I recently wrote an article entitled ‘First Big Data initiative – why you need Big Data governance now!’ and one of the comments received was from metadata expert and noted industry metadata presenter and speaker Bob Schork. I had the privilege of working with Bob in the past and have benefited from his extensive metadata insights over the years. What made me write this article was his comment stating that “metadata which is and will be ignored by many working on a BD (Big Data) project, to their own detriment.” This resonated with me in that metadata is often taken for granted within the scope of Big Data projects, and the overall industry data management space for that matter, as well. This article will highlight why metadata is crucial to your Big Data project’s overall success and to your enterprise data architecture organization.
In a recent Gartner review, unstructured data content represents as much as eighty percent of a firm’s total information assets. Managing the ever-growing volume of structured data and unstructured data content in an effective manner creates a competitive advantage that many believe if not realized will ultimately cost them market share or severely hamper their servicing of ever-changing client requirements. Now firms, more than ever, need to capitalize on Big Data so that its power can be harnessed to drive critical future business decisions. Being able to effectively organize and categorize this information will ultimately deliver more intelligence into the business by enabling better and faster decision-making. A major problem is the sheer magnitude of these information assets and the associated number of disparate information silos that can extend across multiple business units. Semi-structured and unstructured data content is very often spread across many internal operational systems, business applications, networks, servers and smart-connected devices.
When I talk to CIOs metadata rarely comes up as a critical priority that they are currently addressing. They seem to keep it buried under mission critical analytics and other data management priorities. But with the increasing onset of Big Data initiatives the value of metadata is now quickly coming to the forefront and is surfacing as a critical priority for Big Data success. The most important changes that came with Big Data, such as Hadoop and other platforms, are that they are ‘schema-less’. This essentially means they are without an accurate description of what this data truly ‘is’. You will now be required to be able to identify this Big Data with an, accurate and descriptive, understanding as you launch each new Big Data project. This will become somewhat of a challenge and will cause a wide range of potential issues if not addressed by identifying metadata for your Big Data initiatives at project startup. You need to recognize that an essential capability for developing and maturing Big Data processing services is to establish a comprehensive enterprise metadata management program. Thus the importance of metadata for Big Data cannot be understated.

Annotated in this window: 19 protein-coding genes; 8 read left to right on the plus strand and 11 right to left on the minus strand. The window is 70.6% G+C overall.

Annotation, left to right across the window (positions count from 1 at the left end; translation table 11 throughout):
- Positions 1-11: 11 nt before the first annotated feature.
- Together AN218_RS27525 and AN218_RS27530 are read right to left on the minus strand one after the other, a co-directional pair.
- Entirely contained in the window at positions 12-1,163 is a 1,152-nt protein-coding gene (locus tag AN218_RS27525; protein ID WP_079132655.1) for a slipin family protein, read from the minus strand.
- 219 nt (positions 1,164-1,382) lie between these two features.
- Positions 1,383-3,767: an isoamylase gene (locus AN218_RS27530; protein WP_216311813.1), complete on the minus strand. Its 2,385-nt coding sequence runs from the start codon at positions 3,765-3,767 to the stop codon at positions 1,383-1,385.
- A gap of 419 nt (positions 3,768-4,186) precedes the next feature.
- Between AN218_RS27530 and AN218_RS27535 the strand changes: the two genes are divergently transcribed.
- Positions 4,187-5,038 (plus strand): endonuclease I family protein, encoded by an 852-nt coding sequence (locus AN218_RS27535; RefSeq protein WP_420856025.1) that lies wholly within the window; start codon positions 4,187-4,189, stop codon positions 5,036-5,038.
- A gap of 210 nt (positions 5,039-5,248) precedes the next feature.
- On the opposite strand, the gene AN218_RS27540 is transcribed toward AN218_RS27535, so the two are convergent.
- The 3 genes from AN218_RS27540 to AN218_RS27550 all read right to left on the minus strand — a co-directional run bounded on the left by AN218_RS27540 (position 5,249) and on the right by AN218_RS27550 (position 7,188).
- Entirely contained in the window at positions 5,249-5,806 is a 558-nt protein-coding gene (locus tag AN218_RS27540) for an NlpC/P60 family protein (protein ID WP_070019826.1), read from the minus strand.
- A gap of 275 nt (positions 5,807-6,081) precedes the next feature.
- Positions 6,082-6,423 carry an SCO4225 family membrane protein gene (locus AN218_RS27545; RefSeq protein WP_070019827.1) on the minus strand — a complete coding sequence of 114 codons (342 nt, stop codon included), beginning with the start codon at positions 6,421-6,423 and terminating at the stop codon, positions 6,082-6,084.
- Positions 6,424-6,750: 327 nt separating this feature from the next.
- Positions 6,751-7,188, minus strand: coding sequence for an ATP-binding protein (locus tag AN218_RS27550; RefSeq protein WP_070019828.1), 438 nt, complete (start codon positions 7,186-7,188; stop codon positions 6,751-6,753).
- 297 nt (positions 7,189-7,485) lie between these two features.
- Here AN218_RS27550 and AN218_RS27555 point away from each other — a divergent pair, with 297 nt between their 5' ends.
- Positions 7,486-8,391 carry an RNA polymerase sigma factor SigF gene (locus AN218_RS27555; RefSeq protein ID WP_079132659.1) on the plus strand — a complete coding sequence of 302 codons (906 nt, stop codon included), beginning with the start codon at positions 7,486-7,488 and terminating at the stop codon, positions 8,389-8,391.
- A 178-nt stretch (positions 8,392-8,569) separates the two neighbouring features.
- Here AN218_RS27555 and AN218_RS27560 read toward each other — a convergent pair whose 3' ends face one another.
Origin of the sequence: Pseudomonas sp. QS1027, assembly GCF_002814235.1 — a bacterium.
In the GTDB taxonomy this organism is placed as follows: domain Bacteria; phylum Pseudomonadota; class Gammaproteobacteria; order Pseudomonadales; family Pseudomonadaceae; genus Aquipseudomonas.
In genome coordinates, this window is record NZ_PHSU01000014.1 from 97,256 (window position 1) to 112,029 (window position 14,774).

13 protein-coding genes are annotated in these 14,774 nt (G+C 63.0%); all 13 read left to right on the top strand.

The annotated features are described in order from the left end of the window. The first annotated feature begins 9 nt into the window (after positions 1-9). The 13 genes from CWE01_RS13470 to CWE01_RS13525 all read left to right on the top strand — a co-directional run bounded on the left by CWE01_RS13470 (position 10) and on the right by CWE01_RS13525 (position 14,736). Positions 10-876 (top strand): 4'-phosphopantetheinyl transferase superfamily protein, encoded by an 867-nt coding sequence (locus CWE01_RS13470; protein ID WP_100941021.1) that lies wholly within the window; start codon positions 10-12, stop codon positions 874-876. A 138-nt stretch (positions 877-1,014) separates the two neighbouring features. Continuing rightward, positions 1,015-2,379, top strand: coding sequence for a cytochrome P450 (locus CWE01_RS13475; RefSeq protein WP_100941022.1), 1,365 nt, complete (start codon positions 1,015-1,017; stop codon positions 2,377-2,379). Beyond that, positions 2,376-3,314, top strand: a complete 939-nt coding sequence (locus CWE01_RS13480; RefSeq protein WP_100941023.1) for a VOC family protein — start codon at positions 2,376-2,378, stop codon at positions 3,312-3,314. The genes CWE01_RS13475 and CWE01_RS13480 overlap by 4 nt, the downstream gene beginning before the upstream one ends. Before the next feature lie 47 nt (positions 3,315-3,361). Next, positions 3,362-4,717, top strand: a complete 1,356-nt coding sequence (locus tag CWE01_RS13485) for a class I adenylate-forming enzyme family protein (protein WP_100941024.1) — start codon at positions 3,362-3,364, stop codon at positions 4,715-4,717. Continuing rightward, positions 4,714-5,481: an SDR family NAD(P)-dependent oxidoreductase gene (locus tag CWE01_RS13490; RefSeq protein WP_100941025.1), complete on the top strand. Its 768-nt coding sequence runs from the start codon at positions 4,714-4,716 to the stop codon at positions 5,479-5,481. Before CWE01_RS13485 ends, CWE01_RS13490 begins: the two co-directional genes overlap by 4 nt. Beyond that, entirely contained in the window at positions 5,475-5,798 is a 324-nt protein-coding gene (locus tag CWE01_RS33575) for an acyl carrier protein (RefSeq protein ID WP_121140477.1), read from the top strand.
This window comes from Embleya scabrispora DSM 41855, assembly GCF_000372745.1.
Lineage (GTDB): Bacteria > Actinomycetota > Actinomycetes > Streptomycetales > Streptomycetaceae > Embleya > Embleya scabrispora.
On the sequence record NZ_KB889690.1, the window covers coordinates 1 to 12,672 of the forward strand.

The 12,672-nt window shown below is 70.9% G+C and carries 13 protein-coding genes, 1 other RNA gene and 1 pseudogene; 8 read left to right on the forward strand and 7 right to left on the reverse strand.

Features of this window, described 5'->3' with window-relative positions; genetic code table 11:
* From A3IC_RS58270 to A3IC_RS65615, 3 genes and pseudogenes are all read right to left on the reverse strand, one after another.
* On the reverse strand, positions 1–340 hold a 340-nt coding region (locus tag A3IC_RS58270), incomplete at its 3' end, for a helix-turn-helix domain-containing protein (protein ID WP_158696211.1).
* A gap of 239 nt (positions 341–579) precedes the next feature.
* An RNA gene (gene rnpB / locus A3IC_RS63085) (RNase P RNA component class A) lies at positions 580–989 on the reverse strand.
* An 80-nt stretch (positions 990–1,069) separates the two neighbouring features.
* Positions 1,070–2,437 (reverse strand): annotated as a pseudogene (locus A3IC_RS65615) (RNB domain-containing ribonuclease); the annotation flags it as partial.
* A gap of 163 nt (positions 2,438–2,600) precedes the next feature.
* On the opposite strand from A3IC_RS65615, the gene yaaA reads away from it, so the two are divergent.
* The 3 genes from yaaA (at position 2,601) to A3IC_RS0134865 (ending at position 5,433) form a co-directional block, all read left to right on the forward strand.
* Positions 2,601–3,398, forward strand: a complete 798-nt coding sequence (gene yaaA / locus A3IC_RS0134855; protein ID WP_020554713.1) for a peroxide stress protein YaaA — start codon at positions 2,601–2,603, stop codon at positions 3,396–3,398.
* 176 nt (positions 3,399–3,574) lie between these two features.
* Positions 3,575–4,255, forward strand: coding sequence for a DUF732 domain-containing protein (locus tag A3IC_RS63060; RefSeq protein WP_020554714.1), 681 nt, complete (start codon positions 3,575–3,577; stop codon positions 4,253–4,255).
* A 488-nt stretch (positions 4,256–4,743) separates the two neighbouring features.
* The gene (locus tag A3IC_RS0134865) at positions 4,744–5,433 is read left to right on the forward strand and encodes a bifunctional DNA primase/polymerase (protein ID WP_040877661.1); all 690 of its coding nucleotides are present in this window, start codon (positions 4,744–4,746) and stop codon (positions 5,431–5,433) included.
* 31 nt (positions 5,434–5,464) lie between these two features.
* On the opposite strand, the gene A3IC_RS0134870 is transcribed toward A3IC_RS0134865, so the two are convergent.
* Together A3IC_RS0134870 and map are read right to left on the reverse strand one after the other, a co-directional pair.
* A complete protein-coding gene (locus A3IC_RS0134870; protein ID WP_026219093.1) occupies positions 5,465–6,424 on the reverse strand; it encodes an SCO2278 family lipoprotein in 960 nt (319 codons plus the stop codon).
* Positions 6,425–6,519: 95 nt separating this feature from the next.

Metadata and the ‘Big Data Gap’
According to a report published by IDC, and sponsored by EMC, metadata is one of the fastest-growing sub-segments of enterprise data management. It focuses on the problem that while metadata is growing it’s not keeping pace with the rapid increase of Big Data projects being currently initiated by firms. IDC refers to this as the ‘Big Data gap’. Metadata can greatly streamline and enhance processes to collect, integrate, and analyze Big Data sources. Without metadata firms can and will forfeit the deep insights that Big Data can yield. Metadata can manage the entire data life cycle, processes, procedures and customers or users affecting specific business information and can provide an audit trail that can be essential, especially for regulated businesses, at any given point in time. Big Data metadata is the foundation for harnessing these vast amounts data from new disparate data sources and information repositories before they become unmanageable.
Big Data metadata – Where’s the value?
Metadata is the information that describes other data – ‘data about data’. It is the descriptive, administrative and structural data that defines a firm’s data assets. That simple definition has been used by data practitioners for decades. Yet metadata specifically identifies the attributes, properties and tags that will describe and classify information. It would be more appropriately defined as ‘information about data’. It is represented in the form of any number of characteristics associated with the data information asset such as type of asset, author, date originated, workflow state, and usage within the Enterprise, among numerous others. Though once defined, metadata provides the value and purpose of the data content, and thus becomes an effective tool for quickly locating information – a must for Big Data analytics and business user reporting. But metadata can also identify ‘Little Data’ that ultimately provides structure to what becomes Big Data. A recent article in Harvard Business Review identified the three primary ways Big Data and Little Data differ: